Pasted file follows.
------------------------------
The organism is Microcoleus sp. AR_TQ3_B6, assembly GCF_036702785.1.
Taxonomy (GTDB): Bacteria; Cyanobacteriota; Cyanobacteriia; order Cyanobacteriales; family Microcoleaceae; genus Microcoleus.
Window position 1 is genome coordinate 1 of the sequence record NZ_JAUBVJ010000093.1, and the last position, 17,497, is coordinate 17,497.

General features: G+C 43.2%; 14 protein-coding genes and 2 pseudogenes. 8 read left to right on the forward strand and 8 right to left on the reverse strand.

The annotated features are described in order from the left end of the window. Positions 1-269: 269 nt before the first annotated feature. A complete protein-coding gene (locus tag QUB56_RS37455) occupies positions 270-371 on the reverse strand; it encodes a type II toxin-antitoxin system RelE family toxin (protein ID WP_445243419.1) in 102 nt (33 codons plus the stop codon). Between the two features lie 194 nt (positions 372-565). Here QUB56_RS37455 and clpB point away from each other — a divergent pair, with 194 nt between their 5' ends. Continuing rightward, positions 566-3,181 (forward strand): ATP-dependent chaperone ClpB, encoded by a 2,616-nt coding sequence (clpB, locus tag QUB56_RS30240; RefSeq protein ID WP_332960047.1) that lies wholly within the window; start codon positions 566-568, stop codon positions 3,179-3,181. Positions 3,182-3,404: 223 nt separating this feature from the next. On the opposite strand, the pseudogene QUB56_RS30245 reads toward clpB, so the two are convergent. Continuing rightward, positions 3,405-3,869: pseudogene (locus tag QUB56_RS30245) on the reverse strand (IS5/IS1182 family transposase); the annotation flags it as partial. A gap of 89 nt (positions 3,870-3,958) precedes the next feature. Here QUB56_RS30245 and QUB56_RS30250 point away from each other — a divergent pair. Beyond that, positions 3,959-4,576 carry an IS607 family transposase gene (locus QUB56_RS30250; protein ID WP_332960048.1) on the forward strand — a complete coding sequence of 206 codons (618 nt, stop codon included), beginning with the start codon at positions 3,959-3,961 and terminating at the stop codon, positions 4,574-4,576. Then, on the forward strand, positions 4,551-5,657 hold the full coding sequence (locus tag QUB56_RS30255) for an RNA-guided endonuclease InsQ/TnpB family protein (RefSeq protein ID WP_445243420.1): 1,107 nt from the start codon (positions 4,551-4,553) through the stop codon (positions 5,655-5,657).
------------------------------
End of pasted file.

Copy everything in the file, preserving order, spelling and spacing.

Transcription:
The organism is Microcoleus sp. AR_TQ3_B6, assembly GCF_036702785.1.
Taxonomy (GTDB): Bacteria; Cyanobacteriota; Cyanobacteriia; order Cyanobacteriales; family Microcoleaceae; genus Microcoleus.
Window position 1 is genome coordinate 1 of the sequence record NZ_JAUBVJ010000093.1, and the last position, 17,497, is coordinate 17,497.

General features: G+C 43.2%; 14 protein-coding genes and 2 pseudogenes. 8 read left to right on the forward strand and 8 right to left on the reverse strand.

The annotated features are described in order from the left end of the window. Positions 1-269: 269 nt before the first annotated feature. A complete protein-coding gene (locus tag QUB56_RS37455) occupies positions 270-371 on the reverse strand; it encodes a type II toxin-antitoxin system RelE family toxin (protein ID WP_445243419.1) in 102 nt (33 codons plus the stop codon). Between the two features lie 194 nt (positions 372-565). Here QUB56_RS37455 and clpB point away from each other — a divergent pair, with 194 nt between their 5' ends. Continuing rightward, positions 566-3,181 (forward strand): ATP-dependent chaperone ClpB, encoded by a 2,616-nt coding sequence (clpB, locus tag QUB56_RS30240; RefSeq protein ID WP_332960047.1) that lies wholly within the window; start codon positions 566-568, stop codon positions 3,179-3,181. Positions 3,182-3,404: 223 nt separating this feature from the next. On the opposite strand, the pseudogene QUB56_RS30245 reads toward clpB, so the two are convergent. Continuing rightward, positions 3,405-3,869: pseudogene (locus tag QUB56_RS30245) on the reverse strand (IS5/IS1182 family transposase); the annotation flags it as partial. A gap of 89 nt (positions 3,870-3,958) precedes the next feature. Here QUB56_RS30245 and QUB56_RS30250 point away from each other — a divergent pair. Beyond that, positions 3,959-4,576 carry an IS607 family transposase gene (locus QUB56_RS30250; protein ID WP_332960048.1) on the forward strand — a complete coding sequence of 206 codons (618 nt, stop codon included), beginning with the start codon at positions 3,959-3,961 and terminating at the stop codon, positions 4,574-4,576. Then, on the forward strand, positions 4,551-5,657 hold the full coding sequence (locus tag QUB56_RS30255) for an RNA-guided endonuclease InsQ/TnpB family protein (RefSeq protein ID WP_445243420.1): 1,107 nt from the start codon (positions 4,551-4,553) through the stop codon (positions 5,655-5,657).